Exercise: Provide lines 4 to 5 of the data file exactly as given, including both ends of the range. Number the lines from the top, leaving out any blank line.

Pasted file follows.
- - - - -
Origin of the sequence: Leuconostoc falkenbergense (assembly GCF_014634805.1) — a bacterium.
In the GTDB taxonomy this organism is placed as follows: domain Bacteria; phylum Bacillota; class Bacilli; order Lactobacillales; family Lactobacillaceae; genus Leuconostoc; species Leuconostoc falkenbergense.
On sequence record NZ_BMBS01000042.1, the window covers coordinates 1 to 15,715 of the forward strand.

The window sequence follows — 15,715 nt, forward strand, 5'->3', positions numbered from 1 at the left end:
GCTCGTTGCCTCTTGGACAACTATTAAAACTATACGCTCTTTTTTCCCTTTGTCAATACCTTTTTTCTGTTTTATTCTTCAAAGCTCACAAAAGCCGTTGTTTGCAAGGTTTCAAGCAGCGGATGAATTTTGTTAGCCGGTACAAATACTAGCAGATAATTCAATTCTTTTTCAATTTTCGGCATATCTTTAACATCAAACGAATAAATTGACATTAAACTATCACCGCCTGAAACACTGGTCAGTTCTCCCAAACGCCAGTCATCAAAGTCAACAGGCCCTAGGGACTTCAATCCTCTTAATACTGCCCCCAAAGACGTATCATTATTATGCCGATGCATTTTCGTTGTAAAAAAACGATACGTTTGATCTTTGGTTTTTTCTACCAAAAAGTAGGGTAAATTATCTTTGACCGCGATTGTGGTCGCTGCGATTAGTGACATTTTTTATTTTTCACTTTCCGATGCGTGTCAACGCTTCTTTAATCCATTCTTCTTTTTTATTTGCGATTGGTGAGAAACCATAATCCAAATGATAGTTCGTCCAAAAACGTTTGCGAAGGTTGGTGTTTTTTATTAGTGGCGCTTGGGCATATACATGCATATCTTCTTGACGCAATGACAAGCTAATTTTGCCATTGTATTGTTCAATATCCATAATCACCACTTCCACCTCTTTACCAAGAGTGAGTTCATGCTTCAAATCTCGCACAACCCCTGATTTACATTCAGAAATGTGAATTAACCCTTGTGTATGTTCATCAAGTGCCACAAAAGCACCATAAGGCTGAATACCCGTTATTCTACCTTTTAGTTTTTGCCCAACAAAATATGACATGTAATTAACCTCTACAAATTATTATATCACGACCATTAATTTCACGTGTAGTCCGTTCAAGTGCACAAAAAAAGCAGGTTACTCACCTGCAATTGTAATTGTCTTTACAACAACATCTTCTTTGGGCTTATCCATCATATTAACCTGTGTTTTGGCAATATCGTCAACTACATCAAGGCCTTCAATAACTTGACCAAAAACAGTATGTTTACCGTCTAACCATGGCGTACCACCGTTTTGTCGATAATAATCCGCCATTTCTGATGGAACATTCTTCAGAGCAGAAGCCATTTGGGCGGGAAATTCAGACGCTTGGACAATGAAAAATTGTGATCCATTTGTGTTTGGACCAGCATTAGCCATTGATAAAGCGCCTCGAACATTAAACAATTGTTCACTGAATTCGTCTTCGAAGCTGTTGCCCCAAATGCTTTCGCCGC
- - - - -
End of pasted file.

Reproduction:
The window sequence follows — 15,715 nt, forward strand, 5'->3', positions numbered from 1 at the left end:
GCTCGTTGCCTCTTGGACAACTATTAAAACTATACGCTCTTTTTTCCCTTTGTCAATACCTTTTTTCTGTTTTATTCTTCAAAGCTCACAAAAGCCGTTGTTTGCAAGGTTTCAAGCAGCGGATGAATTTTGTTAGCCGGTACAAATACTAGCAGATAATTCAATTCTTTTTCAATTTTCGGCATATCTTTAACATCAAACGAATAAATTGACATTAAACTATCACCGCCTGAAACACTGGTCAGTTCTCCCAAACGCCAGTCATCAAAGTCAACAGGCCCTAGGGACTTCAATCCTCTTAATACTGCCCCCAAAGACGTATCATTATTATGCCGATGCATTTTCGTTGTAAAAAAACGATACGTTTGATCTTTGGTTTTTTCTACCAAAAAGTAGGGTAAATTATCTTTGACCGCGATTGTGGTCGCTGCGATTAGTGACATTTTTTATTTTTCACTTTCCGATGCGTGTCAACGCTTCTTTAATCCATTCTTCTTTTTTATTTGCGATTGGTGAGAAACCATAATCCAAATGATAGTTCGTCCAAAAACGTTTGCGAAGGTTGGTGTTTTTTATTAGTGGCGCTTGGGCATATACATGCATATCTTCTTGACGCAATGACAAGCTAATTTTGCCATTGTATTGTTCAATATCCATAATCACCACTTCCACCTCTTTACCAAGAGTGAGTTCATGCTTCAAATCTCGCACAACCCCTGATTTACATTCAGAAATGTGAATTAACCCTTGTGTATGTTCATCAAGTGCCACAAAAGCACCATAAGGCTGAATACCCGTTATTCTACCTTTTAGTTTTTGCCCAACAAAATATGACATGTAATTAACCTCTACAAATTATTATATCACGACCATTAATTTCACGTGTAGTCCGTTCAAGTGCACAAAAAAAGCAGGTTACTCACCTGCAATTGTAATTGTCTTTACAACAACATCTTCTTTGGGCTTATCCATCATATTAACCTGTGTTTTGGCAATATCGTCAACTACATCAAGGCCTTCAATAACTTGACCAAAAACAGTATGTTTACCGTCTAACCATGGCGTACCACCGTTTTGTCGATAATAATCCGCCATTTCTGATGGAACATTCTTCAGAGCAGAAGCCATTTGGGCGGGAAATTCAGACGCTTGGACAATGAAAAATTGTGATCCATTTGTGTTTGGACCAGCATTAGCCATTGATAAAGCGCCTCGAACATTAAACAATTGTTCACTGAATTCGTCTTCGAAGCTGTTGCCCCAAATGCTTTCGCCGC